During my time in the US, I took particular pleasure in seeking out possibilities for cultural co-operation, an area which I have recently mentioned to Consul-General Hart, and which I will certainly take forward with Consul-General Tong during his tenure. We have a lot to learn from the Smithsonian Institution in terms of arts and cultural education and collaboration between the newly re-opened San Francisco Museum of Modern Art and our M+ in the West Kowloon Cultural District (WKCD) is a priority item on my agenda as Chairman of the WKCD Authority. And Lincoln Center has offered to provide advice to us on issues like fundraising, community engagement and relationships between the venues and artistic companies.

     It was all immensely stimulating. And, down the road, I'm confident those exchanges, and others, will broaden the good co-operation that has long existed between Hong Kong and the US.

     Consul-General, beyond trade and investment, arts and culture, I fully understand our relationship also embodies your Government's interest in democratic developments and human rights in Hong Kong. I'm here this evening to assure you, as I did with your Congressmen, that these are important issues for our country and for Hong Kong; that we are fully committed to safeguarding these rights and freedoms and that we aspire to make progress in our political system in accordance with the constitutional provisions in the Basic Law. We are confident and determined that the principle of "one country, two systems" will continue to serve Hong Kong well and as I heard so often from American officials during my trip, the successful implementation of "one country, two systems" is in the interest of the United States.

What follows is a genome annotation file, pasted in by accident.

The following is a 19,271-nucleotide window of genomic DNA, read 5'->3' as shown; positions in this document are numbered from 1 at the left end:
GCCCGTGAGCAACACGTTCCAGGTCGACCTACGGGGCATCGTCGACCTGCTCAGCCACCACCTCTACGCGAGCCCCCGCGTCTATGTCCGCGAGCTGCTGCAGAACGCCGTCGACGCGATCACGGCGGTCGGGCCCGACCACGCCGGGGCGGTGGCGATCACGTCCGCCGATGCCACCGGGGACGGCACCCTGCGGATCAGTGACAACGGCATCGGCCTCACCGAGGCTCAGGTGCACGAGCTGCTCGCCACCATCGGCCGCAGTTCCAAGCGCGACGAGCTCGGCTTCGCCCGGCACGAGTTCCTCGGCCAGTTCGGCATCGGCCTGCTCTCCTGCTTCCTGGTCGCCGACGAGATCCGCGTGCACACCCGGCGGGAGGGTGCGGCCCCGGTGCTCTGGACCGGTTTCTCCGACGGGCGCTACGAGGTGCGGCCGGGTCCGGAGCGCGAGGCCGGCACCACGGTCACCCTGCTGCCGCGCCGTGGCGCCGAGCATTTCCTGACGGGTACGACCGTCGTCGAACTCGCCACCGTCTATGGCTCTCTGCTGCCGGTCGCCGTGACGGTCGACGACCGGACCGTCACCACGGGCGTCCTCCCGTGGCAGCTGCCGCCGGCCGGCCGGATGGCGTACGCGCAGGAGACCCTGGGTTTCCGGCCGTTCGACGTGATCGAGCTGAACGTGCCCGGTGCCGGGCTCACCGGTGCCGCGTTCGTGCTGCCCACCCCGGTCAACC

Clifford, let me end by thanking you again for your three years of sterling efforts in promoting Hong Kong-US ties. As you are retiring from the US Foreign Service, may I wish you all the best in your future endeavours and look forward to welcoming you back as a dear friend of Hong Kong.

     Please now join me in a toast: to the United States of America on its 240th Independence Day. Cheers.

Ends/Wednesday, July 6, 2016
Issued at HKT 21:35